At the 19th Chinese Communist Party Congress, held last October, President Xi Jinping (64) ensured his leadership for the next five years. With his domestic power base thus secured, he is now ready to face the world.
The significance of his “coming out” for another five years reverberates around the world because the international stage of the first half of this century will be dominated by the U.S.-China relationship. I see this relationship as falling along a continuum of the three C’s of conflict, competition and cooperation. Over the next 10 years, I weigh these C’s as conflict registering a likelihood of 20 percent, competition 55 percent and cooperation 25 percent.
Conflict. The possibility of conflict stems from China’s avowed goal of becoming a regional power by 2035, perhaps by pushing the United States out of the Western Pacific. If this aim becomes more explicit, according to retired Army Gen. Jack Keane (the architect of the successful military surge in Iraq in 2007), this puts Washington and Beijing on a collision course. For the United States, this poses the risk of a “shadow of the future” in that, in seeing the economic and military rise of a challenging power like China, a status quo power like the United States, in any given crisis, might be tempted to launch a military strike before parity is achieved by the challenger.
A companion analogy to Keane’s prognosis is the 19th century challenge by German to British naval power by diverting its steel production from building railways to constructing elite Dreadnought class battleships in a frontal threat to British military power that, in part, triggered the horrors of World War I. Threatening the core of an adversary’s national power is a sure fire way to provoke conflict. Today, China by diverting its previous military focus from its land forces to a massive maritime build-up in the South China Sea, raises a similar nineteenth century threat to the U.S. Navy.
Competition between China and the U.S. is the far more likely scenario. China is not a strategic threat to the United States. During the Cold War, the Soviet Union was. We were locked in a deadly arms race in which the Soviets outspent us on defense and had a larger military establishment. In waiting them out, the Soviet economy collapsed, and the Cold War ended. In contrast, we have much larger, and higher quality, air and naval forces than China, and our defense expenditures are triple theirs.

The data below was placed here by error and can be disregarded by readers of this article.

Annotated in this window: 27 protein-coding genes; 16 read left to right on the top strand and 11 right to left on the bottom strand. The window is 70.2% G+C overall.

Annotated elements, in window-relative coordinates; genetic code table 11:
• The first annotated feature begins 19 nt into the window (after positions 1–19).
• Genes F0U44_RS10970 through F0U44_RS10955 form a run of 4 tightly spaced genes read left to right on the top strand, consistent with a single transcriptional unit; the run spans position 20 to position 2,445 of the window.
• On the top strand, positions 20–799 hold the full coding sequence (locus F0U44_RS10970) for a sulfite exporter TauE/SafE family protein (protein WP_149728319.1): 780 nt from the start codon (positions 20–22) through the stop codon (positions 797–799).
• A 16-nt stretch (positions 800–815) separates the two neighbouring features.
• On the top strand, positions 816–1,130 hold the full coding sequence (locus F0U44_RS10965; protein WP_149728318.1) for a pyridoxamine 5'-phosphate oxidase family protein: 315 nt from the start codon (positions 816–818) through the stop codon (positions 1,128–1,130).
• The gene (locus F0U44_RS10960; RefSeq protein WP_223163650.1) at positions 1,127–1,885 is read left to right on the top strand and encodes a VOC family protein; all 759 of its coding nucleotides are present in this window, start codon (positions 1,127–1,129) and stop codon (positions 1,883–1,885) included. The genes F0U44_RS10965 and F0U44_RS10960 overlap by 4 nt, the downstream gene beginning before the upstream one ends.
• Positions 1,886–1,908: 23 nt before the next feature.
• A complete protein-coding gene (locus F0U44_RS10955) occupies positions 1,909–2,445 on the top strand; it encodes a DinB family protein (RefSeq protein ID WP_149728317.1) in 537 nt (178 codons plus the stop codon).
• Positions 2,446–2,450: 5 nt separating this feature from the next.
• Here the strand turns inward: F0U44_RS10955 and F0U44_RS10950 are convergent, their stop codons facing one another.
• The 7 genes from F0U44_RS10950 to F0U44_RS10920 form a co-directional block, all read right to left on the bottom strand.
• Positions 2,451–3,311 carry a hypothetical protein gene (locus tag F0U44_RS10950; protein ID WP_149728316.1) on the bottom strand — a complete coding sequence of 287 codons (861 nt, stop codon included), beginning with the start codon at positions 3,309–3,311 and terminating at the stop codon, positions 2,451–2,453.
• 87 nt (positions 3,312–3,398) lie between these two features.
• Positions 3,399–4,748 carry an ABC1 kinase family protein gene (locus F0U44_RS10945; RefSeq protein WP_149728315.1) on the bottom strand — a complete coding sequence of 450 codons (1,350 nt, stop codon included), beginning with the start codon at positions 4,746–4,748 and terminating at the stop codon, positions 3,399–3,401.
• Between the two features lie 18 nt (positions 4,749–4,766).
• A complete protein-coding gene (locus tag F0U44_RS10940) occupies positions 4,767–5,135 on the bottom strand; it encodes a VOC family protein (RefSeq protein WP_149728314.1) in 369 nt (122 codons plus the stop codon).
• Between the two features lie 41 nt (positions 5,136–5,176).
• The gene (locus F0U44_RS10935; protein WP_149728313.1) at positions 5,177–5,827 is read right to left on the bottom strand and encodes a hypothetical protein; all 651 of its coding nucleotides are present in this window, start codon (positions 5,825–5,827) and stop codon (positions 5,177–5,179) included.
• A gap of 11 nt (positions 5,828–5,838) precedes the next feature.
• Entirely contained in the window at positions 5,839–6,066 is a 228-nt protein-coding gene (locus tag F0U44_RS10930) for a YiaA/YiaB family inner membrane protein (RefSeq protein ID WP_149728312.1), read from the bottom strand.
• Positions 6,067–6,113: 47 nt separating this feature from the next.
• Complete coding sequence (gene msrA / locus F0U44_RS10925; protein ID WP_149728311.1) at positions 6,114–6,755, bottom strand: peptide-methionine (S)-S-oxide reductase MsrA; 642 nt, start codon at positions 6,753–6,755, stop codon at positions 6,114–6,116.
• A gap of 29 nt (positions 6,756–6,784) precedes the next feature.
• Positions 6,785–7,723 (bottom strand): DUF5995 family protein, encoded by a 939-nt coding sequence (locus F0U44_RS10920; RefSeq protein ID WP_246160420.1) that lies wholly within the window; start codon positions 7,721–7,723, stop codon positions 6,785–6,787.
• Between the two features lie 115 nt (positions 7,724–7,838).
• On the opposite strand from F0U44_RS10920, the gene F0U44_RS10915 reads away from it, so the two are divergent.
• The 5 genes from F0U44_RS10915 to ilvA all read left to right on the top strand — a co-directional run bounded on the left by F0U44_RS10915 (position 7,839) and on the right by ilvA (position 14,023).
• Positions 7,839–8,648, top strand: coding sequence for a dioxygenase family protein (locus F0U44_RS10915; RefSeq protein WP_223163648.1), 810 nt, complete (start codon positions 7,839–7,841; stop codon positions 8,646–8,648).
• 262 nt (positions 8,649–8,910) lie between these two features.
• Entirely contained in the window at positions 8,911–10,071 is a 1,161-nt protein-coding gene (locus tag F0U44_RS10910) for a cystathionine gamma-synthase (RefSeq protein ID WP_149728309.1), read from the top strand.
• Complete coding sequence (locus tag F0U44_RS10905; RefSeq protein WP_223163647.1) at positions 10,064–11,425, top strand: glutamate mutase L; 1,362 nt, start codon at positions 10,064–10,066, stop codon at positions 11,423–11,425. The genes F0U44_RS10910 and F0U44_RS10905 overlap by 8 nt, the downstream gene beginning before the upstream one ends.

With China, our relationship is a competition in trade, not a race to military mastery. Indeed, the value of this trade and its extent is so interlocking that neither side can separate its destiny from the other. Its value is $600 billion every year, and is the largest two-party trade in the world. The U.S. absorbs more of China’s industrial exports than the rest of the world combined, while China holds more U.S. dollars than any other entity besides our own Federal Reserve. Thus, we keep the Chinese economy growing even as the Chinese dollar holdings provide investment funds for the growth of our own economy. Neither party can break away from this interdependence for the distraction of a war.
In this competitive relationship, a recent conference of American China scholars at the Brookings Institution concluded that even though the U.S. cannot stop the economic rise of China, other than continue to outgrow it, it can restrain China’s potential bid for regional hegemony by rallying the so-called “Democratic Quad” of the United States, Japan, Australia and India to insist that the Asia-Pacific remain a region of partnered powers.
Cooperation. In this mix, the likelihood of cooperation seems a distinct outlier. But there is a path to it; and, strange to say, it lies in the Korean peninsula. China and the United States both have deep historical interests in preventing any renewal of war here — having fought a bloody war over Korea in the 1950s. Both know that any use of force in such a tinder box could ignite an unstoppable conflagration.
The better path would be the signing of a formal peace treaty that would demilitarize the entire peninsula, freeing it from nuclear weapons and all foreign troops. The treaty would be monitored by a joint U.S.-Chinese compliance force. In addition, the two economies of the Korean peninsula would be integrated, as political reunification would proceed in managed stages. This may be a pipe dream, but I give it a 25 percent chance.
In any case, serious challenges lie ahead for the United States in this century of competition with China. We will need to get our domestic house in order first — as the Chinese did last October.